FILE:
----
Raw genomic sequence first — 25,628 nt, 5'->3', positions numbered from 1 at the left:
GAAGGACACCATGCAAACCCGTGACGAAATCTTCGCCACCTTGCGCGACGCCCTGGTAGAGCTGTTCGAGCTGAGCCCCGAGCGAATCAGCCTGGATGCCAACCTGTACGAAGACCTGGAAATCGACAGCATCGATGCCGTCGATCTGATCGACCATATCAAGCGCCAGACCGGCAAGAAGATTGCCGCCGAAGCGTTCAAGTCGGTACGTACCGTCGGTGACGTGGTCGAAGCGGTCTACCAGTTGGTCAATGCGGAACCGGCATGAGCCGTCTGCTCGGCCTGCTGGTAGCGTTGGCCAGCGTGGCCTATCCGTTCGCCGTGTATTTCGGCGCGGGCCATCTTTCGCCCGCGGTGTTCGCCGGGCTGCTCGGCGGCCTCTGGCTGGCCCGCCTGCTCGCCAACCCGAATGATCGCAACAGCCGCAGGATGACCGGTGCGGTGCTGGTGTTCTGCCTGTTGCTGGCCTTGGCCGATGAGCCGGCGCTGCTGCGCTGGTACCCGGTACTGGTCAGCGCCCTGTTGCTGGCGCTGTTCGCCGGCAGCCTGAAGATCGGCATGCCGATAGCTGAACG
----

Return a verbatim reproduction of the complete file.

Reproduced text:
Raw genomic sequence first — 25,628 nt, 5'->3', positions numbered from 1 at the left:
GAAGGACACCATGCAAACCCGTGACGAAATCTTCGCCACCTTGCGCGACGCCCTGGTAGAGCTGTTCGAGCTGAGCCCCGAGCGAATCAGCCTGGATGCCAACCTGTACGAAGACCTGGAAATCGACAGCATCGATGCCGTCGATCTGATCGACCATATCAAGCGCCAGACCGGCAAGAAGATTGCCGCCGAAGCGTTCAAGTCGGTACGTACCGTCGGTGACGTGGTCGAAGCGGTCTACCAGTTGGTCAATGCGGAACCGGCATGAGCCGTCTGCTCGGCCTGCTGGTAGCGTTGGCCAGCGTGGCCTATCCGTTCGCCGTGTATTTCGGCGCGGGCCATCTTTCGCCCGCGGTGTTCGCCGGGCTGCTCGGCGGCCTCTGGCTGGCCCGCCTGCTCGCCAACCCGAATGATCGCAACAGCCGCAGGATGACCGGTGCGGTGCTGGTGTTCTGCCTGTTGCTGGCCTTGGCCGATGAGCCGGCGCTGCTGCGCTGGTACCCGGTACTGGTCAGCGCCCTGTTGCTGGCGCTGTTCGCCGGCAGCCTGAAGATCGGCATGCCGATAGCTGAACG